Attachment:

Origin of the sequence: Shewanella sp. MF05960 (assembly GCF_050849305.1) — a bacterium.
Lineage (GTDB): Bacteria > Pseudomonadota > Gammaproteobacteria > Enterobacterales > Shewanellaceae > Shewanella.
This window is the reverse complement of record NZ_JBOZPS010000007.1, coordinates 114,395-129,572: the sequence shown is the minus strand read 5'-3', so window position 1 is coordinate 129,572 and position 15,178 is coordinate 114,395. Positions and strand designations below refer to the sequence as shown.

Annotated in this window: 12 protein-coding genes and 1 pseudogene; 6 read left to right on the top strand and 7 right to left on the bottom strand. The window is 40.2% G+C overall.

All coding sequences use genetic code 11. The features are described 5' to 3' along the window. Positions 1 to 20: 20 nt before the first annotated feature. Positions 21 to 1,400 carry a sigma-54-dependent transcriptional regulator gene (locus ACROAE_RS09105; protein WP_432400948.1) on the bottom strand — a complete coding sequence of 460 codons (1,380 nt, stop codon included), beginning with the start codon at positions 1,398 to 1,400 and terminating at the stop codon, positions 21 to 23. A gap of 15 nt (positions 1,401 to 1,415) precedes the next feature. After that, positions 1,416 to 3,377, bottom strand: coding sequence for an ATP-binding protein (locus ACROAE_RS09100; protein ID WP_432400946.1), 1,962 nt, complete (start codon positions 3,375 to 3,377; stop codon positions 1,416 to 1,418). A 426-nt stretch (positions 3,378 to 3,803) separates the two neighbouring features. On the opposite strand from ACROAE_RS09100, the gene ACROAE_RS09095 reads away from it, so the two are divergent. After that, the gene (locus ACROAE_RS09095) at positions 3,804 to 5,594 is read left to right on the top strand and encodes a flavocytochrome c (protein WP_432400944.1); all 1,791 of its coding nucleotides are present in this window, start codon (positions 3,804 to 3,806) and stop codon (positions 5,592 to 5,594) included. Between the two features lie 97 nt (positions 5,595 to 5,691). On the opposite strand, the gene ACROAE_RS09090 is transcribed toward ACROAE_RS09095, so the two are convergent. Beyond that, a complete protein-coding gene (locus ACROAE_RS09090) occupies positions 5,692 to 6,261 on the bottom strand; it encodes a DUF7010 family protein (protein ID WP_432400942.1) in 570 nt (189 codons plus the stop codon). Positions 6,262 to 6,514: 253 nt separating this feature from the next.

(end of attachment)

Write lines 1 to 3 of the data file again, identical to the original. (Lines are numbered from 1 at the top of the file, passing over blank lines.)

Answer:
Origin of the sequence: Shewanella sp. MF05960 (assembly GCF_050849305.1) — a bacterium.
Lineage (GTDB): Bacteria > Pseudomonadota > Gammaproteobacteria > Enterobacterales > Shewanellaceae > Shewanella.
This window is the reverse complement of record NZ_JBOZPS010000007.1, coordinates 114,395-129,572: the sequence shown is the minus strand read 5'-3', so window position 1 is coordinate 129,572 and position 15,178 is coordinate 114,395. Positions and strand designations below refer to the sequence as shown.